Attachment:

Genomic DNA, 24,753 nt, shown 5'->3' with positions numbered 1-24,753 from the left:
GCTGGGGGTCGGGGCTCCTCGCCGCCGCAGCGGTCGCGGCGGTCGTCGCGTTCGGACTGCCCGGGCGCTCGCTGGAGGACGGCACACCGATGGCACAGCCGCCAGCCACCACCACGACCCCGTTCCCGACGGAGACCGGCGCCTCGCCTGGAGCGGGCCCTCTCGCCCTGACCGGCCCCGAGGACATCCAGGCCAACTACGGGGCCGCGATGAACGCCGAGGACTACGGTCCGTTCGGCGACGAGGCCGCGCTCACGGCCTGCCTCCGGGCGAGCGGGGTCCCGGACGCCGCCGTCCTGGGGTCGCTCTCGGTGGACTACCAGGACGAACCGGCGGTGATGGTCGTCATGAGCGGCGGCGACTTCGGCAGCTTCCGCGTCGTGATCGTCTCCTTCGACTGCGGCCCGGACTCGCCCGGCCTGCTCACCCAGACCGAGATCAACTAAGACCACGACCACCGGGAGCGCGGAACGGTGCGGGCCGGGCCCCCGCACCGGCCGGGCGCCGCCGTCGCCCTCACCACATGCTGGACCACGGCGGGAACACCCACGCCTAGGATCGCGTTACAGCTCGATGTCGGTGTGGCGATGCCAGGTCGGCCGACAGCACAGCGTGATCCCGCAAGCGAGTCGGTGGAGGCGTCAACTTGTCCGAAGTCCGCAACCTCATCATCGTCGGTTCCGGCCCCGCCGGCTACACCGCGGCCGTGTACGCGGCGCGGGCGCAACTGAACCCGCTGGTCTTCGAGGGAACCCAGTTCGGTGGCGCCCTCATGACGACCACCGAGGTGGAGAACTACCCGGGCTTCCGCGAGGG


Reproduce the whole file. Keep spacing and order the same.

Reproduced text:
Genomic DNA, 24,753 nt, shown 5'->3' with positions numbered 1-24,753 from the left:
GCTGGGGGTCGGGGCTCCTCGCCGCCGCAGCGGTCGCGGCGGTCGTCGCGTTCGGACTGCCCGGGCGCTCGCTGGAGGACGGCACACCGATGGCACAGCCGCCAGCCACCACCACGACCCCGTTCCCGACGGAGACCGGCGCCTCGCCTGGAGCGGGCCCTCTCGCCCTGACCGGCCCCGAGGACATCCAGGCCAACTACGGGGCCGCGATGAACGCCGAGGACTACGGTCCGTTCGGCGACGAGGCCGCGCTCACGGCCTGCCTCCGGGCGAGCGGGGTCCCGGACGCCGCCGTCCTGGGGTCGCTCTCGGTGGACTACCAGGACGAACCGGCGGTGATGGTCGTCATGAGCGGCGGCGACTTCGGCAGCTTCCGCGTCGTGATCGTCTCCTTCGACTGCGGCCCGGACTCGCCCGGCCTGCTCACCCAGACCGAGATCAACTAAGACCACGACCACCGGGAGCGCGGAACGGTGCGGGCCGGGCCCCCGCACCGGCCGGGCGCCGCCGTCGCCCTCACCACATGCTGGACCACGGCGGGAACACCCACGCCTAGGATCGCGTTACAGCTCGATGTCGGTGTGGCGATGCCAGGTCGGCCGACAGCACAGCGTGATCCCGCAAGCGAGTCGGTGGAGGCGTCAACTTGTCCGAAGTCCGCAACCTCATCATCGTCGGTTCCGGCCCCGCCGGCTACACCGCGGCCGTGTACGCGGCGCGGGCGCAACTGAACCCGCTGGTCTTCGAGGGAACCCAGTTCGGTGGCGCCCTCATGACGACCACCGAGGTGGAGAACTACCCGGGCTTCCGCGAGGG